VOL. 41 | NO. 42 | Friday, October 20, 2017
Five Nashville hotels make Condé Nast list
Hotel Preston (No. 8), Thompson Nashville (No. 9), Hotel Indigo (No. 13), 21C Museum Hotel (No. 15) and Hutton Hotel (No. 19) are among the top 40 hotels in the South, according to Condé Nast Traveler’s 30th annual Readers’ Choice Awards.
Four of the Nashville selections are located downtown, with the lone exception being Hotel Preston, which is located on Briley Parkway near Nashville International Airport.
Four additional 21c Museum Hotels were named as Top Hotels in the South, including 21c Lexington, 21c Louisville (No. 17), 21c Durham (No. 22) and 21c Bentonville (No. 37) rounding out the list. 21c Cincinnati and 21c Oklahoma City earned the No. 5 and No. 25 spots respectively as the Top Hotels in the Midwest.
The rankings are based on the quality of rooms, service, food and dining, location and overall design.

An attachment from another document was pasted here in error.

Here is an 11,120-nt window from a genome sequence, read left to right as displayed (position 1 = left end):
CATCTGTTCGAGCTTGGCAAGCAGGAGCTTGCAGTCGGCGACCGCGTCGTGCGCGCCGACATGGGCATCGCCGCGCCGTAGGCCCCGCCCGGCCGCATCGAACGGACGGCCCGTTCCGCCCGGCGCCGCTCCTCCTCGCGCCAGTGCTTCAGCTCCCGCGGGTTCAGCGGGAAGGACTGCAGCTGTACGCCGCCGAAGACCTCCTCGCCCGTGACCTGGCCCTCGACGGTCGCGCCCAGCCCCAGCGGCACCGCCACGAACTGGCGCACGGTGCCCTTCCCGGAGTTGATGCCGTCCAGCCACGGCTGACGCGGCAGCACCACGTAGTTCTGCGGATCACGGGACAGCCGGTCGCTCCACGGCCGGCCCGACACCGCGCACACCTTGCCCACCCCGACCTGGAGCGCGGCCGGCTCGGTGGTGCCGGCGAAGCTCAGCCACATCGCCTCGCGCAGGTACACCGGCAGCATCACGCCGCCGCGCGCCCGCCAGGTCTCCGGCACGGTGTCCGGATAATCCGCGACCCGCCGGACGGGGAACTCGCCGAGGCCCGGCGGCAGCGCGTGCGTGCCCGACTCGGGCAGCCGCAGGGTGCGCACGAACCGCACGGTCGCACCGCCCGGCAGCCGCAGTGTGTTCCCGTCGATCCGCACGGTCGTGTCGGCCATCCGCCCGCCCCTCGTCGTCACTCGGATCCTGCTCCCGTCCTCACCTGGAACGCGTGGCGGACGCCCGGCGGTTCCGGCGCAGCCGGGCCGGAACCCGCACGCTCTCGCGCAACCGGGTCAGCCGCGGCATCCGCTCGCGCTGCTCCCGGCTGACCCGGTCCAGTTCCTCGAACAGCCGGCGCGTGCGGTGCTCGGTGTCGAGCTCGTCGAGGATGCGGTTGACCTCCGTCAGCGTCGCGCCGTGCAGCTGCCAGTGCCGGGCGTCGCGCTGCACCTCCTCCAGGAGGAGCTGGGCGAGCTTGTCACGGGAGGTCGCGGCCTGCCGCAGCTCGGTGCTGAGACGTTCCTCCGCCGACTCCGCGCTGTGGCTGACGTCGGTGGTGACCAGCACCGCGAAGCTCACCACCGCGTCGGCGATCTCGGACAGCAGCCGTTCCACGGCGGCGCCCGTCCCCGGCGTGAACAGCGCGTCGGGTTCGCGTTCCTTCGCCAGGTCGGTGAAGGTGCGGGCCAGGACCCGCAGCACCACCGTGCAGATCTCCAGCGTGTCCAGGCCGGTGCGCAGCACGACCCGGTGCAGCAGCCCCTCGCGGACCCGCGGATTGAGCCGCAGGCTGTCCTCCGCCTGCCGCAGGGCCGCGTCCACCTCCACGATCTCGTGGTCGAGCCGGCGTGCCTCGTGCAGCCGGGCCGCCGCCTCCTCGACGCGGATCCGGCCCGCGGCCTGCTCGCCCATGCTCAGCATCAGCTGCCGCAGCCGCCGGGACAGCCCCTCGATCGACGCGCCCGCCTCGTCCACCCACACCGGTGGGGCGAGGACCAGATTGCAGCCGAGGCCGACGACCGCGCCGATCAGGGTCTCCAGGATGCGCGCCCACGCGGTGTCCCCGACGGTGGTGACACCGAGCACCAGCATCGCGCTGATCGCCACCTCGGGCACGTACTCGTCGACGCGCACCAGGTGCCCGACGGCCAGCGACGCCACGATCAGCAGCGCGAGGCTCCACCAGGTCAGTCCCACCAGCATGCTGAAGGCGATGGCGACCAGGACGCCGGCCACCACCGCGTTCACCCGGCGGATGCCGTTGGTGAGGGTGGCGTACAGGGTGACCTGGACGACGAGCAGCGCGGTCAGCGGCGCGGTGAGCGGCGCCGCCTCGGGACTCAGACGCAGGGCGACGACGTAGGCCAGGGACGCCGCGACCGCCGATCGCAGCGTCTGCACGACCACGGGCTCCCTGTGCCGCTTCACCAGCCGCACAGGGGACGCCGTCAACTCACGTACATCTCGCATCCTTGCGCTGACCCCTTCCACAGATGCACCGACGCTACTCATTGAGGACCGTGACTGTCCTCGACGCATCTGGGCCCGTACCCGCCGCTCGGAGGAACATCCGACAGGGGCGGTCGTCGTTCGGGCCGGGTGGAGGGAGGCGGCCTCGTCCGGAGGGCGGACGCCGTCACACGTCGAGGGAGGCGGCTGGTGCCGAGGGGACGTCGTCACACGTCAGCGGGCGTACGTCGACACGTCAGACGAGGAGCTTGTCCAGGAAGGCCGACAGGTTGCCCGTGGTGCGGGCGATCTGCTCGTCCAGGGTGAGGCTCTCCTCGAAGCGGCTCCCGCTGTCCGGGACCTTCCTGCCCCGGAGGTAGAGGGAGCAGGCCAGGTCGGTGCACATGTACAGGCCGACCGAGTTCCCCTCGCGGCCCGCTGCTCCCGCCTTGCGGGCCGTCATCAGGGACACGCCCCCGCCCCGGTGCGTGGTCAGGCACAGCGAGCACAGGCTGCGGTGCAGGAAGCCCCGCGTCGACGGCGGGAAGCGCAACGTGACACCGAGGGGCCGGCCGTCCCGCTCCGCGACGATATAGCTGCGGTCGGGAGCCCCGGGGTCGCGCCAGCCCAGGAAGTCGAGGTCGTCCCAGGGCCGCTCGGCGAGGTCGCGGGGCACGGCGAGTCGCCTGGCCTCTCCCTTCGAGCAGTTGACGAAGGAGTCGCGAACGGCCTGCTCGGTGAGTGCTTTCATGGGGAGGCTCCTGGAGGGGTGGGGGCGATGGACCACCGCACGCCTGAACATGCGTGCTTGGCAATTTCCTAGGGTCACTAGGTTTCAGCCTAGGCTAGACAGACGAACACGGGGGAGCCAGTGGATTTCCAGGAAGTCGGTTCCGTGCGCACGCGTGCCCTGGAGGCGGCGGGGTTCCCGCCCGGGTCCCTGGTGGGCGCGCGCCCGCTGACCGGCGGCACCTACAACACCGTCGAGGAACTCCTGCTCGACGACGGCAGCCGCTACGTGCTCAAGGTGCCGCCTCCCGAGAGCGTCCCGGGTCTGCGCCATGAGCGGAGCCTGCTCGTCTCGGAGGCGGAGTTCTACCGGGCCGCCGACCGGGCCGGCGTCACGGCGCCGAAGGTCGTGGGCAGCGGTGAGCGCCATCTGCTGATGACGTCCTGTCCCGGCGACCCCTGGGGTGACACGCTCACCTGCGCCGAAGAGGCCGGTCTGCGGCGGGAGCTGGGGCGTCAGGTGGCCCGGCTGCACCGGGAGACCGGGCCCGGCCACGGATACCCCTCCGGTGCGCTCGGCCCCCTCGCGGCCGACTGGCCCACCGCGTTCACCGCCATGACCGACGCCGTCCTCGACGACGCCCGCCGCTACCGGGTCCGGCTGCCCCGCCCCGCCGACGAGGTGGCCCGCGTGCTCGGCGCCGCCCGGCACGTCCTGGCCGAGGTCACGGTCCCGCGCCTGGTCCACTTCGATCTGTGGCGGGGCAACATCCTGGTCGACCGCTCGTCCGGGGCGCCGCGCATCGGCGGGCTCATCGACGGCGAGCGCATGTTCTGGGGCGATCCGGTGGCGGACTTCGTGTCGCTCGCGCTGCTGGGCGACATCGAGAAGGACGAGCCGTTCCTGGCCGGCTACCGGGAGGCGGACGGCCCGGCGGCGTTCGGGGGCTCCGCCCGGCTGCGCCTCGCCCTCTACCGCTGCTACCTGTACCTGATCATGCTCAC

More than 300,000 readers submitted millions of ratings and tens of thousands of comments, voting on a record-breaking 7,320 hotels and resorts, 610 cities, 225 islands, 468 cruise ships, 158 airlines and 195 airports.
Lipscomb listed in Best Education guide
Lipscomb University has been named to Best Education Degrees, a leading guide to educational careers and colleges.
The publication has listed its ranking of the “30 Best Bachelor’s in Secondary Education Degrees for 2017.”
Miami University in Oxford, Ohio ranked first; University of Wisconsin - Platteville second; and Hunter College – CUNY in New York City third.
The rest of the 27 schools were listed in no particular order.
“Schools are strengthening content knowledge with frequent fieldwork, something that fits the nature of teaching as an art,” says Nick Plato, managing editor of Best Education Degrees.
“As a high school teacher myself, I have been through both undergraduate and graduate education programs and my experience confirms what universities are doing to improve their training.”
HarperCollins Leadership launches with first book
HarperCollins Leadership, a new imprint providing integrated, values-based material, began business in Nashville in mid-October.
The new imprint operates and is a part of HarperCollins, a subsidiary of News Corp.
HCL, launched with the release of “Building a StoryBrand: Clarify Your Message So Customers Will Listen,’’ by New York Times bestselling author, Donald Miller.
HCL will publish and produce content designed for individuals looking for inspiration, insight, and tools for leadership potential.